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Posted August 27, 2010 | Leave a comment
MMA lineman adept at adapting to change
By Jeff Nations - email@example.com
WOODSTOCK -- Cole Spillars knew the challenge that awaited his second year playing football for Massanutten Military Academy.
The junior expected that many of his teammates from last year's squad wouldn't be back this time around, either due to graduation or other reasons. He realized he was likely to be one of the few returning players with any sort of experience, and as an upperclassman he would be required to become a leader for the Colonels.
Who Spillars would be leading, and who he would be leading them for -- those were questions he didn't know most of the summer.
The first answer came in early June, when Chris Gilliland was named as MMA's new coach to replace Todd Baldwin. As for the other ... well, Spillars was still trying to place names with faces the first week of practice.
"You never really know who you're going to run into again or who you'll never see again," Spillars said. "It's kind of the hard part about making friends here. But it's always nice to meet new people."
Slated to start as both an offensive and defensive lineman this season, the Columbus, Ohio, resident was one of the few sure things Gilliland could count on in taking over the MMA program. Colonels defensive coordinator Johnny Burnett, entering his second year at the school, filled in Gilliland on the 6-foot-1-inch, 185-pounder.
"He's a good kid, a good high school player for us," Burnett said. "He's a tough kid, he does well in the military here, he's an excellent student and he's good person. We have to capitalize on the number of those guys we have."
Gilliland didn't need an endorsement to see he has a player in Spillars, though. Gilliland lives in the same dormitory as his players -- supervising their activities day and night -- so the opportunity to get to know them well comes at an accelerated pace.
"To me and from what I've heard from coach Burnett, the kid had over a 4.0 [G.P.A.] last semester here at MMA, he works on the color guard, he's got some rank in the corps," Gilliland said. "He is a leader, and you can just see that by looking at him and seeing his mannerisms in practice.
"A lot of the kids sort of gravitate toward him because he's got a personality where people would want to come hang out with him."
Coming off a three-win season, the Colonels just missed a chance to play for the Cavalier Athletic Conference championship with 21-14 loss to Fredericksburg Christian after several Colonels were dismissed from the squad late in the year for infractions.
"We tried to pull our team together, but we just couldn't get a win," Spillars said.
Spillars did his part as a sophomore, seeing regular playing time as a two-way starter. His season highlight came against Model School, when he snared an errant pass for an interception and ran it back 10 yards for a touchdown.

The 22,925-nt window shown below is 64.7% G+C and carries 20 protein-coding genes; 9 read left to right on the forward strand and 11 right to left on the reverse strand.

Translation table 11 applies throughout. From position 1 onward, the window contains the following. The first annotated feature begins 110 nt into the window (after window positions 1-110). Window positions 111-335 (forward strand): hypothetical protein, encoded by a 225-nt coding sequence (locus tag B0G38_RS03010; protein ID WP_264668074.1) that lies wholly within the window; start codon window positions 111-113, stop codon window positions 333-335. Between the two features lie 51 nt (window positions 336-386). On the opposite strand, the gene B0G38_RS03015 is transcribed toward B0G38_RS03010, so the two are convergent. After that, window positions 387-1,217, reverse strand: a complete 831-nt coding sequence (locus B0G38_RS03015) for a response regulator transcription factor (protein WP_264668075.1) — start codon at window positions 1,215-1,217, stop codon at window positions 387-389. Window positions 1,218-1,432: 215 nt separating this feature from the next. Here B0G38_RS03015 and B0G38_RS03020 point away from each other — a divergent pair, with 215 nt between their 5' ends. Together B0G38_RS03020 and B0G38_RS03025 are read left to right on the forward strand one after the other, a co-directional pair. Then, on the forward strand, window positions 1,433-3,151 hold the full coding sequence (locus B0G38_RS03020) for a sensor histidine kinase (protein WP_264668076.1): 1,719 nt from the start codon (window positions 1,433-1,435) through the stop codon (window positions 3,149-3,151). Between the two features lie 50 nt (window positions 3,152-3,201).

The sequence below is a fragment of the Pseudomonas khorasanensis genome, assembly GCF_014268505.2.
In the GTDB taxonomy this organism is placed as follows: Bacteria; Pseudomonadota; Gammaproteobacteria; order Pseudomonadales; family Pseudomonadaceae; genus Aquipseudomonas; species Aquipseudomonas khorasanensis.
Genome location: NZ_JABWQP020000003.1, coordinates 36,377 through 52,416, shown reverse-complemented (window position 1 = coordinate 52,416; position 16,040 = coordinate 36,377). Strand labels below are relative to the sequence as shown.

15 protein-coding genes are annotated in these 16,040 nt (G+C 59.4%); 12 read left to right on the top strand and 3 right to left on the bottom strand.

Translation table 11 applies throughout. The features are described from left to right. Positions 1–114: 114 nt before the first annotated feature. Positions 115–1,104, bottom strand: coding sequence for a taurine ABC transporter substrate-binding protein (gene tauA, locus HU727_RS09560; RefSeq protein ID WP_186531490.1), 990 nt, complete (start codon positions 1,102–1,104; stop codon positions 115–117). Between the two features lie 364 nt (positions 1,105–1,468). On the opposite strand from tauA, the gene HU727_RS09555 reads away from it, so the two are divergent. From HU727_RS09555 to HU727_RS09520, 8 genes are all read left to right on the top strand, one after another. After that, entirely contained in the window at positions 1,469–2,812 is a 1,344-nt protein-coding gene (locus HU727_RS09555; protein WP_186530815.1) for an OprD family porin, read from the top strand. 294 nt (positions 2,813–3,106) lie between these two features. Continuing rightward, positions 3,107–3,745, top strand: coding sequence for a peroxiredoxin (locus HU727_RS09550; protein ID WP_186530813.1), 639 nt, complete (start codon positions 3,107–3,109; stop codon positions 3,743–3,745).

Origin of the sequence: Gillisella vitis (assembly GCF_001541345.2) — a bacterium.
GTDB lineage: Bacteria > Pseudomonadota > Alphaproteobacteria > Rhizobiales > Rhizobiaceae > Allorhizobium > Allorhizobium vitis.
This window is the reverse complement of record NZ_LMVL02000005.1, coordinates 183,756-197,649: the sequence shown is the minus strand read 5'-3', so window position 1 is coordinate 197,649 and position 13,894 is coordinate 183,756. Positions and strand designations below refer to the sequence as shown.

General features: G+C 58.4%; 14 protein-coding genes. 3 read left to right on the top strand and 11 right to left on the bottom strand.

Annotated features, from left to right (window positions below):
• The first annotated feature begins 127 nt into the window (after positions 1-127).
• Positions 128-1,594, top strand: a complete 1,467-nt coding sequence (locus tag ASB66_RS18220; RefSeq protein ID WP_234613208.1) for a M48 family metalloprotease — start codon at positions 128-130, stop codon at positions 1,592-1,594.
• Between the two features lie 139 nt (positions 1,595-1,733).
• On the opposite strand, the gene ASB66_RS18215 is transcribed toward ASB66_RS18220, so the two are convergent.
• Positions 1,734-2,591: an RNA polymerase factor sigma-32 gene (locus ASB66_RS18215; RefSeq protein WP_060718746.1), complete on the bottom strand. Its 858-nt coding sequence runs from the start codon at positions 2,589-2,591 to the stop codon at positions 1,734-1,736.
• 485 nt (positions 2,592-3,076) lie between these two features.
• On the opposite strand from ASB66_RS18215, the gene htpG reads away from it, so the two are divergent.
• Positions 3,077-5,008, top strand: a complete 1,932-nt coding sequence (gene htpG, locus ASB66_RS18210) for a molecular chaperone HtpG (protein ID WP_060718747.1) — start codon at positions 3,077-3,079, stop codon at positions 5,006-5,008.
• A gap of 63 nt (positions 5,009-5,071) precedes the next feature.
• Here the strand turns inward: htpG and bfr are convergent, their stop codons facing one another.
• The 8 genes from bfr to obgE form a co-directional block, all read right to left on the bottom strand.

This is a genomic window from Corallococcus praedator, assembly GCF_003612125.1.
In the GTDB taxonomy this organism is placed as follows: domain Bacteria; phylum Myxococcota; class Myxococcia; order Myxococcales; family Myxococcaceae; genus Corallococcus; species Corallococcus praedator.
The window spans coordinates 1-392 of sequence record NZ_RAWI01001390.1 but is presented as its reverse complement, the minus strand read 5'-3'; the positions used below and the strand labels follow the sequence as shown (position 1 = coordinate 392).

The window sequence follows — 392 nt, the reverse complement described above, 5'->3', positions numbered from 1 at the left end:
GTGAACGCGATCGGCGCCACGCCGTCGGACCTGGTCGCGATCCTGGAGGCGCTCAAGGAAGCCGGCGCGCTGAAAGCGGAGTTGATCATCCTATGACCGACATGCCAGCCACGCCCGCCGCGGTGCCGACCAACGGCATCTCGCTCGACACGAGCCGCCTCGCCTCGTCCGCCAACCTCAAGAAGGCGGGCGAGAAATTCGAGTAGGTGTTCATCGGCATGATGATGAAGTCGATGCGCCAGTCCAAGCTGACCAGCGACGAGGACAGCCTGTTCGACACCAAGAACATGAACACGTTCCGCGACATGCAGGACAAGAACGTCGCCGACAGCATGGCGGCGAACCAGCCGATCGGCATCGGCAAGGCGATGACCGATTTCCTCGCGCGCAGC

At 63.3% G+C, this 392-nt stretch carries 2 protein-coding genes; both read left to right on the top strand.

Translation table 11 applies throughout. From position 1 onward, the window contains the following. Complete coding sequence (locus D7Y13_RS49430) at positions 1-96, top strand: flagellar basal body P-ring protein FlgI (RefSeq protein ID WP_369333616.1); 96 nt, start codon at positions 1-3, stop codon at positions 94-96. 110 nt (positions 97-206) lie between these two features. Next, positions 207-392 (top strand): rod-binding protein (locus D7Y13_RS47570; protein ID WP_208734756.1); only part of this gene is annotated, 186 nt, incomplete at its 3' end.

"I made a few," Spillars said of his play-making ability last year. "I was a sophomore at the time, so it was usually our seniors who made the big plays. Hopefully this year I can make a few more."
That touchdown experience was a bit of an eye-opener for Spillars, who had been used to the relative obscurity of line play. That moment of glory felt good, and perhaps that's why he prefers playing defense -- the opportunity to gather a few of those visibly game-changing plays for himself.
"You can really unleash everything," Spillars said of playing defense. "You can go all out and really change a play, where like o-line nobody really sees if you make a good block or something. They're paying attention to the running backs or the wide receiver who just scored a touchdown.
"But on defense, you make a big play and everybody's going to be like, 'Oh, look who just sacked the quarterback.'"
The military school lifestyle has been positive for Spillars, who credits MMA's no-nonsense environment with helping him stay focused by eliminating distractions.
"It's been a pretty unique experience, having all these people come from different parts of the country and then all come together and have to learn to be teammates," Spillars said. "Some people have harder times in their life here, so it's interesting to see everyone pull together and make a team."
Spillars will have to do more than his share to make sure that teamwork develops this season.
"We're going to look for him to be one of the leaders throughout the season," Gilliland said. "Hopefully he'll be up to being one of the captains."
BREAKING DOWN THE COLONELS
League: VISAA Division 3 Independent
Offense/Defense: Multiple, Odd Front
Key returnees: OL/DL Cole Spillar, OL/LB William Bard, QB/FS Richard Lewis, NG/FB Luke Beebout
Key losses: Carl St. Amand, Josh Barquero, Kyle Green, Byars Holland, Richard Magnotti, Stele Pompilio, Chris Riker
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